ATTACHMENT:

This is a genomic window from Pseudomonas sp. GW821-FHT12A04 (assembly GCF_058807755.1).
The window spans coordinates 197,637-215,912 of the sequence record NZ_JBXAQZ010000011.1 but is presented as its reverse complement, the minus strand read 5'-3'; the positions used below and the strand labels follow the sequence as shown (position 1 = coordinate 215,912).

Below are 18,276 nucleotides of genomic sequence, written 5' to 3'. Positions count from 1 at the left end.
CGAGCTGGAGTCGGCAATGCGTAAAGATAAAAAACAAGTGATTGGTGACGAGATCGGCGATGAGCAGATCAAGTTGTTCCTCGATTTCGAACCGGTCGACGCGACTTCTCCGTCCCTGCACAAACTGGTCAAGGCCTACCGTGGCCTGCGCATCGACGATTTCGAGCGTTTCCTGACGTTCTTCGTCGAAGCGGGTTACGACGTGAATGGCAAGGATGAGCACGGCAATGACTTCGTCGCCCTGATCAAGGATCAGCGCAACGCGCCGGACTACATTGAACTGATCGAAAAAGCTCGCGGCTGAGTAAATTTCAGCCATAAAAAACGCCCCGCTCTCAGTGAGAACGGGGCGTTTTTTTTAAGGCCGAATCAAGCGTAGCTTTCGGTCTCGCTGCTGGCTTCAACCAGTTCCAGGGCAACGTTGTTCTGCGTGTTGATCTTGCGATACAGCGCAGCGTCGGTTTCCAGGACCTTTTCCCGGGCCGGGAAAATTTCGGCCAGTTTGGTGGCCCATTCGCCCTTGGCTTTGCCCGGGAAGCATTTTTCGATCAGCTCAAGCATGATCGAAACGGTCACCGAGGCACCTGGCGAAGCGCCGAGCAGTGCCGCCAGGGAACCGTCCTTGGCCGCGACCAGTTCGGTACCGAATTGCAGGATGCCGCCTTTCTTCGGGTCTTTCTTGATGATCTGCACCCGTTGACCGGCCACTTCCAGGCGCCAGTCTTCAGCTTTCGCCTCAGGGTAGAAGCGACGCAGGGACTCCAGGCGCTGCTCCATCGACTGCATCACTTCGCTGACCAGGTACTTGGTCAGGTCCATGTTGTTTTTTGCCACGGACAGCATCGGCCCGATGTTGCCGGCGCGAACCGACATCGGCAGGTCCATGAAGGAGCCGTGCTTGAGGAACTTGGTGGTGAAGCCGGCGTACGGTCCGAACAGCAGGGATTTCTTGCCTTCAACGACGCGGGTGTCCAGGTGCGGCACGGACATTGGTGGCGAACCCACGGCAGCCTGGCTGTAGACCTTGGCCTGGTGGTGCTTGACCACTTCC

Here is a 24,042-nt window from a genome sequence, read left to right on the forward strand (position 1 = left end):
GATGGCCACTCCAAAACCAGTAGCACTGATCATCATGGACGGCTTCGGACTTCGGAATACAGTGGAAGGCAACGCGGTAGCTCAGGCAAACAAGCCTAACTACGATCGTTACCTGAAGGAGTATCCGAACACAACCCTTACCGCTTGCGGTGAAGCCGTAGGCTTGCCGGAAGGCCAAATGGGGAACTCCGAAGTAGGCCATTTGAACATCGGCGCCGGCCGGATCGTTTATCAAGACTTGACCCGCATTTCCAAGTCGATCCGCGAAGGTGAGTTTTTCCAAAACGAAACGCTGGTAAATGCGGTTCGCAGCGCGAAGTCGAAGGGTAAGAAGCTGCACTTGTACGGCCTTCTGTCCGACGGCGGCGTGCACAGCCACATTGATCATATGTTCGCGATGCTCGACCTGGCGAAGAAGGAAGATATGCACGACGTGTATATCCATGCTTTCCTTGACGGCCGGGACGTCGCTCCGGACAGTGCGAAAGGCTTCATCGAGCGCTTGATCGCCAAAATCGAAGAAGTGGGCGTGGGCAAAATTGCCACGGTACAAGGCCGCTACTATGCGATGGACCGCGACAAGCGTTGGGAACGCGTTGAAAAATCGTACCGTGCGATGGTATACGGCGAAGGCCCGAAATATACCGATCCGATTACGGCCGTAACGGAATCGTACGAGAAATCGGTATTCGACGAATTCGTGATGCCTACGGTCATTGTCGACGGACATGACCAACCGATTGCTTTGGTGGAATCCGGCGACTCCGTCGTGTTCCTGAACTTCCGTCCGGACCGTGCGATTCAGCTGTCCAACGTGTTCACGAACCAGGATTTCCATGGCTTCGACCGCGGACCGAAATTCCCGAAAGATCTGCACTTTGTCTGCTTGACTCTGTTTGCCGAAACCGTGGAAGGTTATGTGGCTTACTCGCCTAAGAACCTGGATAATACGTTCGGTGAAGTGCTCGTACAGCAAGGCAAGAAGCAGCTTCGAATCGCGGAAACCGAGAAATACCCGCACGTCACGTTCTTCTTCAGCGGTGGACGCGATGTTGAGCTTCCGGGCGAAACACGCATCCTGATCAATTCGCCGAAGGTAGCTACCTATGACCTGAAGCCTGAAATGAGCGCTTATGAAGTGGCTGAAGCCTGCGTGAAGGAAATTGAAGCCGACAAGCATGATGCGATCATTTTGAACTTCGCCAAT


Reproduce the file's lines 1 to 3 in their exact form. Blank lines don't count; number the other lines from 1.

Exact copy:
This is a genomic window from Pseudomonas sp. GW821-FHT12A04 (assembly GCF_058807755.1).
The window spans coordinates 197,637-215,912 of the sequence record NZ_JBXAQZ010000011.1 but is presented as its reverse complement, the minus strand read 5'-3'; the positions used below and the strand labels follow the sequence as shown (position 1 = coordinate 215,912).

Below are 18,276 nucleotides of genomic sequence, written 5' to 3'. Positions count from 1 at the left end.